PDF Version of Article


Aamot Kjaerulff, A., Svejstrup, K. F. (forthcoming) Road Radio: Taking Mobilities Research on the Road and into the Air, in: ‘Embodying Networked Urban Mobilities’, Routledge, New York and London.

Attoh, Kafui Ablode (2012) What kind of rights is the right to the city?, Progress in Human Geography 35(5) 669-685.

Attoh, Kafui Ablode (2013) Rights in Transit: Public Transportation and the "Right to the City" in California's East Bay. Syracuse University Geography - Dissertations. Paper 80.

Back, L., & Puwar, N. (2012). A manifesto for live methods: provocations and capacities. The Sociological Review, 60, 6–17.

Bessire, L., & Fisher, D. (2013). The Anthropology of Radio Fields. Annual Review of Anthropology, 42(1), 363–378.

CHF (Chemical Heritage Foundation) (2014) Sensing Change Exhibition, web:

Hannam, K., Sheller, M., Urry, J. (2006) Editorial: Mobilities, Immobilities and Moorings, Mobilities 1(1) 1-22.

Lury, C., & Wakeford, N. (2012). Inventive methods: The happening of the social. New York: Routledge.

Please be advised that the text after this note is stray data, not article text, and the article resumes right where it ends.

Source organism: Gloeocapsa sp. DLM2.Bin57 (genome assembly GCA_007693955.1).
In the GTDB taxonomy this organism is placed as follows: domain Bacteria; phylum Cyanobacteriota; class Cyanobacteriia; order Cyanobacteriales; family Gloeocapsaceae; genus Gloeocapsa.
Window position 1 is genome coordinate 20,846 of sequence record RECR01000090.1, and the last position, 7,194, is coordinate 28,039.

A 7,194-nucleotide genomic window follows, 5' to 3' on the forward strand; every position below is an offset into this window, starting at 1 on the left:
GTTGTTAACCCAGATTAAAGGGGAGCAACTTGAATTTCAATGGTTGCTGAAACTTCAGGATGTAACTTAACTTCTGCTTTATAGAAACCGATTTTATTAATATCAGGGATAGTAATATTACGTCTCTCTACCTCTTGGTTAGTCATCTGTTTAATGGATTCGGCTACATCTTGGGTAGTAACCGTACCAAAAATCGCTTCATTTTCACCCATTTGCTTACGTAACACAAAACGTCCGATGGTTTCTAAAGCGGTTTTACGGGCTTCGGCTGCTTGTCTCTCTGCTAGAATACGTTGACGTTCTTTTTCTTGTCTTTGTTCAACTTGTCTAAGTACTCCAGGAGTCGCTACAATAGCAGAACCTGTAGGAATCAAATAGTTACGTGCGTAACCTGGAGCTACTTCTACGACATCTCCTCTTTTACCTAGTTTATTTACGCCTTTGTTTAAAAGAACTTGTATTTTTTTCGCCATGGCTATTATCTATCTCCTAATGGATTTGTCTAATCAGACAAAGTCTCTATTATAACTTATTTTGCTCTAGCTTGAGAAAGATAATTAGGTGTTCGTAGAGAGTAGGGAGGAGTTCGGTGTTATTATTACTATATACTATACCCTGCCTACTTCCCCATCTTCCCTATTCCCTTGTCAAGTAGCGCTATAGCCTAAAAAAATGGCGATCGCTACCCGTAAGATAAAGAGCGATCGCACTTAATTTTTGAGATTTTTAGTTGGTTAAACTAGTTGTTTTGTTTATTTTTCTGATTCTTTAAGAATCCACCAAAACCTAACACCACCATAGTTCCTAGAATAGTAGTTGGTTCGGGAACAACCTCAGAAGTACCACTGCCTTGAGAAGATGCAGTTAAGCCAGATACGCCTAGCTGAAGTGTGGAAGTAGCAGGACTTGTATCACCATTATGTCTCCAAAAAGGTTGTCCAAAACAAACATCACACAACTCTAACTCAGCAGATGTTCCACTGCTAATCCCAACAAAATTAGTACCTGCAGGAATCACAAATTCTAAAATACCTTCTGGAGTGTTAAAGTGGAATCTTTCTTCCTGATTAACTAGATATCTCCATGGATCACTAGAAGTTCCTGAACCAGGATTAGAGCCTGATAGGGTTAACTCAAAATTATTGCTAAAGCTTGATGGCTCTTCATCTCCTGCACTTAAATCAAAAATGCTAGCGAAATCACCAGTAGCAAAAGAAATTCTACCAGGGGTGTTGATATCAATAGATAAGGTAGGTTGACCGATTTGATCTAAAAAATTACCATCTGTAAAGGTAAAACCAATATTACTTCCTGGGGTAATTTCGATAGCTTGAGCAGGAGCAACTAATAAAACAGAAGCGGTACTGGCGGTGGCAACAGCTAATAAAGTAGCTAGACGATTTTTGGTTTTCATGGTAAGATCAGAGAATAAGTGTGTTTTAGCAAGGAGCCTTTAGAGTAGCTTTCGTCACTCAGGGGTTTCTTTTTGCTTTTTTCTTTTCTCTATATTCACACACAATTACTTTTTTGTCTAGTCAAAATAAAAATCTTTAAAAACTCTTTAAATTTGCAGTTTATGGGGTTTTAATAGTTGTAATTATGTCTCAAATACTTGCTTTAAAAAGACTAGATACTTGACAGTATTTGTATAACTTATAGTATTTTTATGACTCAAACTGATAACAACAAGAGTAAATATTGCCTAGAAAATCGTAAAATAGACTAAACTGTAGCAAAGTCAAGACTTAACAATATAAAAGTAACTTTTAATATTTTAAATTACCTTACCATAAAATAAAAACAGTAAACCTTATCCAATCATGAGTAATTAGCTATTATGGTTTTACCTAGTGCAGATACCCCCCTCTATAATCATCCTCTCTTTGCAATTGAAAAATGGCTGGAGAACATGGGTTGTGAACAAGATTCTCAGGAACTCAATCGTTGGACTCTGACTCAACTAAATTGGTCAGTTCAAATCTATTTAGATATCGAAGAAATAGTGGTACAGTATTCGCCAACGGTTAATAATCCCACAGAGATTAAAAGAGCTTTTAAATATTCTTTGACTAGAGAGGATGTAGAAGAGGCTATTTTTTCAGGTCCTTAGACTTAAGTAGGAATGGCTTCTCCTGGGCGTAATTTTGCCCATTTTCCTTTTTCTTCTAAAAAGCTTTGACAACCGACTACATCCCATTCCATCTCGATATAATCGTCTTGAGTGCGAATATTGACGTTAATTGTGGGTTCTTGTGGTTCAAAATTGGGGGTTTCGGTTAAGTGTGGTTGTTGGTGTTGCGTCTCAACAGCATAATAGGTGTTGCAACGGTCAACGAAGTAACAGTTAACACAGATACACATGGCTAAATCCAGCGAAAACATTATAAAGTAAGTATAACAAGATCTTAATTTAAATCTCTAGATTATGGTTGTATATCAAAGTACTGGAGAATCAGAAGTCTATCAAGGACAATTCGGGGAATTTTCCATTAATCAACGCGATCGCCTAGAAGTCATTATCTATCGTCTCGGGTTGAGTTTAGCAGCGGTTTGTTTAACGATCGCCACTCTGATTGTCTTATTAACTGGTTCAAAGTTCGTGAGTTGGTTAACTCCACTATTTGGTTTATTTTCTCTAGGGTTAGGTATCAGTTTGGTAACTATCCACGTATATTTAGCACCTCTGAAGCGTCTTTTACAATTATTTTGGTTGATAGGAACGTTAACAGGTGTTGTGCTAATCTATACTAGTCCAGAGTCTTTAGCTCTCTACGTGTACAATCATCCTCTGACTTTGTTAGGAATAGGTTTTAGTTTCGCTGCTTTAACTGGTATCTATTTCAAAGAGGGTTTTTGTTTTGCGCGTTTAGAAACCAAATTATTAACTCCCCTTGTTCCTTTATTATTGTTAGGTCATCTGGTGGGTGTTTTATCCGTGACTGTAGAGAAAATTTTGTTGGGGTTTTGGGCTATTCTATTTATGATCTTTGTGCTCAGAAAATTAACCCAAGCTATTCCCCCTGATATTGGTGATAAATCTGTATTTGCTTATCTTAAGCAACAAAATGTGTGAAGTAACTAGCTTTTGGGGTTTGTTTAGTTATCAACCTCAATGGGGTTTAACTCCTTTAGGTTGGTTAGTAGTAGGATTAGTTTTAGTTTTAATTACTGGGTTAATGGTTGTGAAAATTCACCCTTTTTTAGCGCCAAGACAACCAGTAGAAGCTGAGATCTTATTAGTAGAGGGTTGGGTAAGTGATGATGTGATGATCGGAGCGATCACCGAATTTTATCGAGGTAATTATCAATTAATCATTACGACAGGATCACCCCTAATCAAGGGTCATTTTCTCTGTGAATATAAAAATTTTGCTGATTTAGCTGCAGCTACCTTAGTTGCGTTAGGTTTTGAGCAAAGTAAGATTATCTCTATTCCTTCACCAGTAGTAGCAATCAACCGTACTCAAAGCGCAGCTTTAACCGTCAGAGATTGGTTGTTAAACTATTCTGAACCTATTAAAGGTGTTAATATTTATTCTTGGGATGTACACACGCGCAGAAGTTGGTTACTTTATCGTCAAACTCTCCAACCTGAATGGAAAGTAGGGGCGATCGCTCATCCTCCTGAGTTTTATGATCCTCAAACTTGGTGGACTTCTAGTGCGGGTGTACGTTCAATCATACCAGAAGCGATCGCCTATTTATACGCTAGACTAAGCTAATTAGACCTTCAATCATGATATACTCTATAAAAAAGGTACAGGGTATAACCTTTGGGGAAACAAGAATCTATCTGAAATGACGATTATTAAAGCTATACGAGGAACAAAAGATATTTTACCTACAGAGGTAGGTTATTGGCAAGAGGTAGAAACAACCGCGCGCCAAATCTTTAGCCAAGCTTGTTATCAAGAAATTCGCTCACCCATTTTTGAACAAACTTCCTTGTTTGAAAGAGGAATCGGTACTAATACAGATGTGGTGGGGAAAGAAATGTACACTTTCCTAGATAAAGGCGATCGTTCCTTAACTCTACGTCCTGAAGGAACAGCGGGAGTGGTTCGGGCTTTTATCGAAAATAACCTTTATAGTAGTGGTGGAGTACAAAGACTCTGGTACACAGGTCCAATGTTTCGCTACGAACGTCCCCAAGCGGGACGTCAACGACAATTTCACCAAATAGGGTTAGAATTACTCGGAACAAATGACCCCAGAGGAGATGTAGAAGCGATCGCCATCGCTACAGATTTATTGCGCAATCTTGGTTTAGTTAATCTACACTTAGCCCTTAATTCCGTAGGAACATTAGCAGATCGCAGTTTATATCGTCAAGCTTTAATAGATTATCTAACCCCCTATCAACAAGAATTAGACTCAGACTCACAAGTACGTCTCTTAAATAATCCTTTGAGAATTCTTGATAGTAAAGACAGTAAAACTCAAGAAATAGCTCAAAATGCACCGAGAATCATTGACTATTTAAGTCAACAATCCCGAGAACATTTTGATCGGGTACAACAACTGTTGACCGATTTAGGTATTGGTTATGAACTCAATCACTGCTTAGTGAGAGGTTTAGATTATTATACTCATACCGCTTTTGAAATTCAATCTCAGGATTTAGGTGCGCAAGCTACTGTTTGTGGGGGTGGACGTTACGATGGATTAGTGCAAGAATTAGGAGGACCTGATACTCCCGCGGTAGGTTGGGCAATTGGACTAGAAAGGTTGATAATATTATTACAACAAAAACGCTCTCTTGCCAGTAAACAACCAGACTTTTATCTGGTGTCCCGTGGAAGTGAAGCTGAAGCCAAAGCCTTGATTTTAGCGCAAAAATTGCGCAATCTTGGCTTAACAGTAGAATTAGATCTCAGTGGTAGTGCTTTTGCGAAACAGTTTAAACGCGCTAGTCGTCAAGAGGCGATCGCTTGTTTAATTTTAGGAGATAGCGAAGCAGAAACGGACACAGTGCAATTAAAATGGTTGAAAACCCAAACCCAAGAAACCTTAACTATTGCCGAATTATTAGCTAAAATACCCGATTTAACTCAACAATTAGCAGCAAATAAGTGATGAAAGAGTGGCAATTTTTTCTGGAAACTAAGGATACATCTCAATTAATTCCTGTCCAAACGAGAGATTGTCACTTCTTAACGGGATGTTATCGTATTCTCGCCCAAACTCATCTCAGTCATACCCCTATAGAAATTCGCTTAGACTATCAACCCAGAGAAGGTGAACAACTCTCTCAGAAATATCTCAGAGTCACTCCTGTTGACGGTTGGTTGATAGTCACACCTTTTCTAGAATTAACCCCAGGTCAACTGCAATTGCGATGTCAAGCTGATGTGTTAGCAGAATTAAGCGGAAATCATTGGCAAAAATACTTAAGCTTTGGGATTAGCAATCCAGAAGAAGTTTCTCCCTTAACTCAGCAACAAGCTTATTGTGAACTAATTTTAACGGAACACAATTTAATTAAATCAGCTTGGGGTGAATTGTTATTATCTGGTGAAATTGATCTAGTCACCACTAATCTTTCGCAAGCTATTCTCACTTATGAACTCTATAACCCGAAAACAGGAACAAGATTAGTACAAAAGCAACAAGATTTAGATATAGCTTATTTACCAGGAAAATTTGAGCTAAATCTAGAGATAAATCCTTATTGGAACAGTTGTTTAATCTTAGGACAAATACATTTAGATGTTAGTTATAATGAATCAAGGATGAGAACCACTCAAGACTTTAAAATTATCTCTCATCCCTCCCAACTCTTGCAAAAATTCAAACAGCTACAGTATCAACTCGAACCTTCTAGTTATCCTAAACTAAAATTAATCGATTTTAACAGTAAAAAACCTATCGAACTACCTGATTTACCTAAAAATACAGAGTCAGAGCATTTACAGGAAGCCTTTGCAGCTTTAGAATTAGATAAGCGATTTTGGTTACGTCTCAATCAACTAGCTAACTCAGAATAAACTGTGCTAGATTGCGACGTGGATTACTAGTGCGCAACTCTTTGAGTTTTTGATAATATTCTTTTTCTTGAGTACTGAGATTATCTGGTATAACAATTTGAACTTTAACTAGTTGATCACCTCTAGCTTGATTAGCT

Montuori, A. (2012). Creative Inquiry: Confronting the challenges of scholarship in the 21st century. Futures, 44(1), 64–70.

Puwar, N., & Sharma, S. (2012). Curating sociology. The Sociological Review, 60, 40–63.

Sheller, M., Urry, J. (2006) The New Mobilities Paradigm, Environment and Planning A, 38(2) 207-226.

Sheller, M. (2015) Aluminum Dreams - The Making of Light Modernity, MIT Press, Boston.

Sheller, M., Urry, J. (2016) Mobilizing the new mobilities paradigm, Applied Mobilities 1(1) 10-25.

Vannini, P. (2015). Non-Representational Methodologies - Re-Envisioning Research. New York: Routledge.

About the Authors

Aslak Aamot Kjaerulff (Diakron and Roskilde University) holds a PhD degree in mobilities research and action research and currently organizes a transdisciplinary research organization called Diakron.

Kaare Svejstrup (Radio24syv) holds a Master of Philosophy and Journalism and currently hosts a live morning radioshow on the Danish national talk radio station Radio24syv.


Leave a Reply

Your email address will not be published. Required fields are marked *